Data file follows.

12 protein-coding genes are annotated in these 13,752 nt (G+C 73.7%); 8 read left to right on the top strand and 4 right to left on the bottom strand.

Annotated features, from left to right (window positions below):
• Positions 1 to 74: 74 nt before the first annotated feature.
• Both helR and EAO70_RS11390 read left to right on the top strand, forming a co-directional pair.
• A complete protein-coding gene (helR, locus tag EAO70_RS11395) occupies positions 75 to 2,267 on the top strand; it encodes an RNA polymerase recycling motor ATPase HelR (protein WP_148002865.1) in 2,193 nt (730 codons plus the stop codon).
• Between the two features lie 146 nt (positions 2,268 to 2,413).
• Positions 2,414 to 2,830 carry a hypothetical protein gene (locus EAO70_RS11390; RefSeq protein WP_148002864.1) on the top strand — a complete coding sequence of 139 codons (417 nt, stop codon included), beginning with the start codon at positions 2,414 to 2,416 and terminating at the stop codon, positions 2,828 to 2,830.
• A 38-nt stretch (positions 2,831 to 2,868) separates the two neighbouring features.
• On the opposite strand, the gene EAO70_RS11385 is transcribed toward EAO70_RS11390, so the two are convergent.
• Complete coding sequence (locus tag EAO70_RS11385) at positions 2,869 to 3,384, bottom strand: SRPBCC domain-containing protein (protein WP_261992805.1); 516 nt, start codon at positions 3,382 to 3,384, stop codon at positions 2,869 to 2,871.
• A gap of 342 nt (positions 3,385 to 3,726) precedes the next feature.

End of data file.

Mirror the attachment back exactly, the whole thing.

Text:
12 protein-coding genes are annotated in these 13,752 nt (G+C 73.7%); 8 read left to right on the top strand and 4 right to left on the bottom strand.

Annotated features, from left to right (window positions below):
• Positions 1 to 74: 74 nt before the first annotated feature.
• Both helR and EAO70_RS11390 read left to right on the top strand, forming a co-directional pair.
• A complete protein-coding gene (helR, locus tag EAO70_RS11395) occupies positions 75 to 2,267 on the top strand; it encodes an RNA polymerase recycling motor ATPase HelR (protein WP_148002865.1) in 2,193 nt (730 codons plus the stop codon).
• Between the two features lie 146 nt (positions 2,268 to 2,413).
• Positions 2,414 to 2,830 carry a hypothetical protein gene (locus EAO70_RS11390; RefSeq protein WP_148002864.1) on the top strand — a complete coding sequence of 139 codons (417 nt, stop codon included), beginning with the start codon at positions 2,414 to 2,416 and terminating at the stop codon, positions 2,828 to 2,830.
• A 38-nt stretch (positions 2,831 to 2,868) separates the two neighbouring features.
• On the opposite strand, the gene EAO70_RS11385 is transcribed toward EAO70_RS11390, so the two are convergent.
• Complete coding sequence (locus tag EAO70_RS11385) at positions 2,869 to 3,384, bottom strand: SRPBCC domain-containing protein (protein WP_261992805.1); 516 nt, start codon at positions 3,382 to 3,384, stop codon at positions 2,869 to 2,871.
• A gap of 342 nt (positions 3,385 to 3,726) precedes the next feature.